No Stereotypes Here

Regarding Success

Posted on: August 6, 2009

Posted as regarding success on July 5, 2009

What is success, anyways?

According to Dictionary.com Success is:

1. the favorable or prosperous termination of attempts or endeavors.
2. the attainment of wealth, position, honors, or the like.
3. a successful performance or achievement: The play was an instant success.
4. a person or thing that is successful: She was a great success on the talk show.

In other words, it’s the completion or accomplishment of a goal with favorable or prosperous results.

Everyone has different goals that they want to attain, so to measure each of us, to compare us to others, doesn’t really make sense.

Like, I’m (fairly) successful in that I’ve completed my B.A. However, I’m not successful because I have yet to have a novel published (working on it…). Yes, I suppose the short comics that I’ve published with Kerry’s Place Autism Services counts a little, and that I’ve had Amhelaki Misadventures online for six years now. Still, my goal is to finish my two main manuscripts and get them published.

At the same time, I have a goal of finishing Amhelaki Misadventures and then going back and writing the entire history of Amhelaki out, including the comic, in novel form. I never intended Amhelaki Misadventures to 1) be anything but a random episodes of silliness; 2) be this long and 3) be anything but the bare bones of the novel. AM, from the beginning of the plot, was intended to be a rough draft of sorts. And yet, six years later…

Anyways. Bringing me back to success. I have an other goal now, to write a comic for a secret secret project. (working on it! working on it!)

Also to finish my Library Technician course. This, of course, leads me to pursue a stable job in a career that I actually care about and feel comfortable, while still pursuing my writing goals.

And somewhere in all that is the goal to become more independent and live separately from my parents. The seemingly independence and functionality of the last six-ish years has been carefully constructed and maintained by a few simple and invisible supports.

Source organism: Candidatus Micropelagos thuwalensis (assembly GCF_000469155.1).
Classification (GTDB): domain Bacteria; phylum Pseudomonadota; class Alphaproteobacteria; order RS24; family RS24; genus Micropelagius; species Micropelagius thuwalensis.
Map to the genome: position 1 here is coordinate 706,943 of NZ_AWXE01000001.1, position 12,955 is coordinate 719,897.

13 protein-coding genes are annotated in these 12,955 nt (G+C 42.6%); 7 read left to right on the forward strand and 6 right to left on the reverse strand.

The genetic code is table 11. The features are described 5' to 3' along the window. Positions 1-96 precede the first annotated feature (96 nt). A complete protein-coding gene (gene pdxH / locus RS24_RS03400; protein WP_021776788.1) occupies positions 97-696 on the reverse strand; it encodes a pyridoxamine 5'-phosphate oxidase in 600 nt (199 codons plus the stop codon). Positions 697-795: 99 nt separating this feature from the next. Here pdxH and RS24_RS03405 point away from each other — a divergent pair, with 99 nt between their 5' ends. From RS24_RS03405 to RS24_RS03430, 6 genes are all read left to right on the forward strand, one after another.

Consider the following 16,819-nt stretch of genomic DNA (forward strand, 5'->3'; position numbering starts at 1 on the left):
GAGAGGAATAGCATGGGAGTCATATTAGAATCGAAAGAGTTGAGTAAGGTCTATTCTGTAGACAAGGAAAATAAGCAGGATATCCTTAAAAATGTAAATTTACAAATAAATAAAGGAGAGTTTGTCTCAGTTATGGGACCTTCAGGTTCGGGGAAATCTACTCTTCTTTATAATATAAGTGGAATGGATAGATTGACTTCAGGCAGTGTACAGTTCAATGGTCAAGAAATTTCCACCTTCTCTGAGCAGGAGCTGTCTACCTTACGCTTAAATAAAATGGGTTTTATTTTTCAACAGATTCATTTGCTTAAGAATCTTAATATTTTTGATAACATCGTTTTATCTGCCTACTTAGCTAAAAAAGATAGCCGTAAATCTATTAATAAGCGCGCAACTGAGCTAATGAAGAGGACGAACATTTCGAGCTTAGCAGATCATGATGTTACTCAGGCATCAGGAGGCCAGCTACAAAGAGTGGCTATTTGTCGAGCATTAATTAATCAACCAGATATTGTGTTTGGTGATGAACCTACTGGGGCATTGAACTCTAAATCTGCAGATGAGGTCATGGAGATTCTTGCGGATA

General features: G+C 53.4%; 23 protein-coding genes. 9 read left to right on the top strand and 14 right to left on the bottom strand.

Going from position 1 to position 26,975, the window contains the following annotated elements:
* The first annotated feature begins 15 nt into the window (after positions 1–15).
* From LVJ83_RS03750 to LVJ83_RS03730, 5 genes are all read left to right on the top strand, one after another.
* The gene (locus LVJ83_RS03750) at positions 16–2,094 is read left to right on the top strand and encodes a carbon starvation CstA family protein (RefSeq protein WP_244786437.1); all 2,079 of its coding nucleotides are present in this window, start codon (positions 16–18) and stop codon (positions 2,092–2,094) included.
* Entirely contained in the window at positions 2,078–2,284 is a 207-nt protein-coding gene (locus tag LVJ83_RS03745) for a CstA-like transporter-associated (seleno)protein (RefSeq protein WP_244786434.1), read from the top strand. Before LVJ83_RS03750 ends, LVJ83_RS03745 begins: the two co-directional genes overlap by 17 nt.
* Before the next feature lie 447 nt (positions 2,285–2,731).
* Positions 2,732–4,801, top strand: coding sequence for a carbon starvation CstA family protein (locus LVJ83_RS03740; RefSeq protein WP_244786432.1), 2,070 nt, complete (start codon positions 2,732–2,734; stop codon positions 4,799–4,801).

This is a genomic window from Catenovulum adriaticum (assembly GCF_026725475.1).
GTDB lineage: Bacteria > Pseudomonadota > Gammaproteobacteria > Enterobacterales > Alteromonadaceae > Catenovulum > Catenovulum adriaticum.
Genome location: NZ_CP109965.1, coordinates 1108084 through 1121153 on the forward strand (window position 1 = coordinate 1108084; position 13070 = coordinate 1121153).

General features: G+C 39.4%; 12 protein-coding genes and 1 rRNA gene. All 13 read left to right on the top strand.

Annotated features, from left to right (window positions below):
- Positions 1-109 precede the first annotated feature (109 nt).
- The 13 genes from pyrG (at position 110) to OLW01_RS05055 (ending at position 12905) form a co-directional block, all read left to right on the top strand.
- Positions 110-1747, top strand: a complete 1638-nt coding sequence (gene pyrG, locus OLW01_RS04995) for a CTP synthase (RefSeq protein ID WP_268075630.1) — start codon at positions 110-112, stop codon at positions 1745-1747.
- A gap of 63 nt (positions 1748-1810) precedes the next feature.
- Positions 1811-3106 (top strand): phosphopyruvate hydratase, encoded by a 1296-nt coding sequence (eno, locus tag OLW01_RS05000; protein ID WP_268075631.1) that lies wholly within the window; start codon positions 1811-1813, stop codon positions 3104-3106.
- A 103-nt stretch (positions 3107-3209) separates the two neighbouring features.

For one, if anything goes wrong, like I have a panic attack, feel that I’m sick, etc, I call my parents and ask for help. Even though I’m not living with them, they still support me from afar. In one instance, they have immediately jumped into the car and drove to my dorm unannounced (startled the crap out of me when I opened the door and found them there).

Second, I rely on the presence of others, from the nearly two hundred other dorm-mates (I lived in a small Mennonite university college, Conrad Grebel, for the first three years of university), to the two-to-three roommates in my apartment, to keep me conscious of my living space, how my habits affect others as well as myself. Also, the presence of others keep me grounded, as my imagination has a habit of running away on me, and keeps me socially interactive offline.

Without these supports, I am all too aware that my ability to “function” is decreased. I am predicting a return to more online social interaction once I move back home. However, this is compared to the complete breakdown of being able to care for myself that would happen if I chose to stay where I am now, attempt to live by myself with my current skills (never mind that I probably wouldn’t be able to make rent anyways). I need to develop more of those skills, or else admit that I will never be able to live completely by myself (I won’t say independently, because as humans are homosocial creatures, none of us are really independent).

While this isn’t such a big deal right now, when I have people who can help me take care of myself, I am also all too aware that it won’t always be the case. I won’t always have my parents to take care of me, and at some point, I will have to take care of them. I don’t like thinking about it, but that’s reality. In a way, I need to develop grown-up skills, especially while I still can. Then, I suppose, I will have successfully “grown up”. As if there really is a goal for such thing.

But let’s put this all in perspective; we have goals to do things. To accomplish something. What are we really trying to accomplish? To do something that no one else hasn’t? To survive? To be happy?

Success is relative, I think, to one’s perspective and attitudes. For example, I could believe that I failed because I didn’t finish my Honors degree, or I can believe that I succeeded because I completed my B.A. I could be depressed about how I’m moving back home and how I am reliant on others, or I could look back at what I’ve done, look at where I’ve come from and the accomplishments I’ve made so far. It’s no fair to others and it’s no fair to myself to compare myself to others. As much as I have gotten help and others have aided me, in the end, it’s MY accomplishments, that *I*’ve done in MY life, no one else.

And besides, I’ve become the person I wanted to be when I was a kid. That’s gotta count as a success, right?

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